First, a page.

Makes 1 large, 2 medium, or 6 single-serve crusts.
When cooking with kids, simple is best. And nothing is simpler than letting a food processor do the work. Buzz up pizza dough in seconds and set aside to rise. Then roll and pre-bake. Let the little ones choose and apply their toppings, and then pop their little pizzas back into the oven to heat. Easy-peasy.
Coat medium-sized bowl with oil.
In food processor, combine flour, yeast, sugar, and salt. Pulse a few times to blend. With motor running, add 1 Tbsp (15 mL) olive oil and warm water. Continue processing until dough forms a ball and pulls away from the sides of the bowl. If too sticky, whirl in a couple more tablespoons flour. Process for 1 more minute. Transfer to prepared bowl, turning dough in bowl to evenly coat. Cover with clean towel and set aside in warm place to rise for about 45 minutes to 1 hour.
Preheat oven to 450 F (230 C) and place one oven rack in bottom third and the other rack in the top third of oven. Line 2 baking sheets with parchment. Dust with cornmeal and set aside.
Punch down dough, and divide into 6 equal pieces. Shape each piece into patty; then roll each out on lightly floured surface into 4 in (10 cm) round. Arrange 3 pizza crusts on each prepared baking sheet, taking care that the crusts do not touch.
Lightly brush crusts with olive oil. Slide baking sheets into oven. Bake for 7 minutes, then rotate baking sheets, placing top sheet on bottom rack and vice versa. Continue to bake for another 7 or 8 minutes, until crusts are lightly golden. Remove to racks until slightly cool.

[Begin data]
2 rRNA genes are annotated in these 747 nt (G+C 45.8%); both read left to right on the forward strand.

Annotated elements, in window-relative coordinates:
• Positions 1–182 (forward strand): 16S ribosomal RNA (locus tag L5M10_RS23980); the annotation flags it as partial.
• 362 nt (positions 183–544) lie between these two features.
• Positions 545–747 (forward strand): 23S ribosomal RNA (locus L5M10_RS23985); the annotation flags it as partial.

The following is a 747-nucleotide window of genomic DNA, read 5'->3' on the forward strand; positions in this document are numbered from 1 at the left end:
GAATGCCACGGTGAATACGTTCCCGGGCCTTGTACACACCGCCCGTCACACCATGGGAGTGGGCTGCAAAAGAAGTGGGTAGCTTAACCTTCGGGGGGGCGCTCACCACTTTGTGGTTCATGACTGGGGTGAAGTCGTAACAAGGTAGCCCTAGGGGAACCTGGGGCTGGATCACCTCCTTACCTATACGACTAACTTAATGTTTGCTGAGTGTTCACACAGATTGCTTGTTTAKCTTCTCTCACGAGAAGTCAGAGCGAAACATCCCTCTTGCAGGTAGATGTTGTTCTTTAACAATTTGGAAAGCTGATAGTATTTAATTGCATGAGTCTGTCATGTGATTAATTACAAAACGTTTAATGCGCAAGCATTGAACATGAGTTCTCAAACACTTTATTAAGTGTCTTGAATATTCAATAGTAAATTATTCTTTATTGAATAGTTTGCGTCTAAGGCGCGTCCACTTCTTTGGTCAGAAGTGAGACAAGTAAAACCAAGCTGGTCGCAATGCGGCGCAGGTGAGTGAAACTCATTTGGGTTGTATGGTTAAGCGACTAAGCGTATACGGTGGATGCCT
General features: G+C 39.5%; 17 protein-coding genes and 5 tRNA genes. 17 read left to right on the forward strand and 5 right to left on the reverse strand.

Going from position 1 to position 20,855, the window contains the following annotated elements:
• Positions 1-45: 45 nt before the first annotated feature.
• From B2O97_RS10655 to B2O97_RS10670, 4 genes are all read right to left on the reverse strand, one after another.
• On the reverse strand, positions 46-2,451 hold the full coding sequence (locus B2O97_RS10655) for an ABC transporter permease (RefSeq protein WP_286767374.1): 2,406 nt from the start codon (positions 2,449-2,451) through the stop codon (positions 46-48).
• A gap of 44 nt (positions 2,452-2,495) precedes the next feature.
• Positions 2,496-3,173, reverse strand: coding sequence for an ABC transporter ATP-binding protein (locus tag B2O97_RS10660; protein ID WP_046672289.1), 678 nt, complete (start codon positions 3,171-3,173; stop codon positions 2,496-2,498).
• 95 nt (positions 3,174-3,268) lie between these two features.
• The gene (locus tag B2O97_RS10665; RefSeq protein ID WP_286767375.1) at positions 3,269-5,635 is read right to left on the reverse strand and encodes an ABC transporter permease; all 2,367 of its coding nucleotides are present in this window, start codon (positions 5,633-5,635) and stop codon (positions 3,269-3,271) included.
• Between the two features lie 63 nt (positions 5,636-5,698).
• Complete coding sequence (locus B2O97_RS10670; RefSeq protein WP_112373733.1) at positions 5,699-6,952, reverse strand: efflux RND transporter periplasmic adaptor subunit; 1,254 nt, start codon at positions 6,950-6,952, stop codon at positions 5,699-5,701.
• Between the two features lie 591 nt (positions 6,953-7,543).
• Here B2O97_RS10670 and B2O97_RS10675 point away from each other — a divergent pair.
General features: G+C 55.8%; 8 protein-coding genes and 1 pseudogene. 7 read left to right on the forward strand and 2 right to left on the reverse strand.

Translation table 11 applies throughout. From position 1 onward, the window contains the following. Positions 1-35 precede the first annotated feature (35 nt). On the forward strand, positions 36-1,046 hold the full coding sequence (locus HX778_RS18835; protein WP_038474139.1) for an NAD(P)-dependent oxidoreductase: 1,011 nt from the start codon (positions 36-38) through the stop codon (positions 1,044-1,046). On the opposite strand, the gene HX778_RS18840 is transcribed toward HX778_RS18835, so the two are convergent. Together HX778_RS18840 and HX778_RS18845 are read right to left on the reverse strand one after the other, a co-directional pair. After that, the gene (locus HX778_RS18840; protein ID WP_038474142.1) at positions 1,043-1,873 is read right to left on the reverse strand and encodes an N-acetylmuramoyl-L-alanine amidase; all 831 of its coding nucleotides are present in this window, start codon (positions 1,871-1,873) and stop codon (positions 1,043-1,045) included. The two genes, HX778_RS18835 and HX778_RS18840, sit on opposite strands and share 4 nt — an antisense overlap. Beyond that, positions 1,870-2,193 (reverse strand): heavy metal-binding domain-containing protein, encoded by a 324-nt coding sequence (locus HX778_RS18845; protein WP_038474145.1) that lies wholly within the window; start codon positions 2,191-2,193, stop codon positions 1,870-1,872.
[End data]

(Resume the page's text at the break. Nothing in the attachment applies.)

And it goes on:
Crusts made with regular flour can be made ahead, covered with clean kitchen cloth, and left out at room temperature for a few hours. When substituting alternative flour, itu2019s best not to pre-bake, as crust is typically crispier.
This recipe is part of the Kids’ Vegalicious Pizza Party collection.
Tourtière is, for me, the dish that best represents Québec. It can be traced back to the 1600s, and there’s no master recipe; every family has their own twist. Originally, it was made with game birds or game meat, like rabbit, pheasant, or moose; that’s one of the reasons why I prefer it with venison instead of beef or pork. Variation: If you prefer to make single servings, follow our lead at the restaurant, where we make individual tourtières in the form of a dome (pithivier) and fill them with 5 ounces (160 g) of the ground venison mixture. Variation: You can also use a food processor to make the dough. Place the flour, salt, and butter in the food processor and pulse about ten times, until the butter is incorporated—don’t overmix. It should look like wet sand, and a few little pieces of butter here and there is okay. With the motor running, through the feed tube, slowly add ice water until the dough forms a ball—again don’t overmix. Wrap, chill, and roll out as directed above.
My love of artichokes continues with this classic recipe, one of the best ways to eat this interesting, underrated, and strange vegetable. Frozen artichoke hearts are a time-saving substitute, though the flavour and texture of fresh artichokes are, by far, much superior and definitely preferred.
Cervelle de canut is basically the Boursin of France, an herbed fresh farmer’s cheese spread that’s a speciality of Lyon. The name is kind of weird, as it literally means “silk worker’s brain,” named after nineteenth-century Lyonnaise silk workers, who were called canuts. Sadly, the name reflects the low opinion of the people towards these workers. Happily for us, though, it’s delicious—creamy, fragrant, and fresh at the same time. Cervelle de canut is one of my family’s favourite dishes. It’s a great make-ahead appetizer that you can pop out of the fridge once your guests arrive. Use a full-fat cream cheese for the dish, or it will be too runny and less delicious.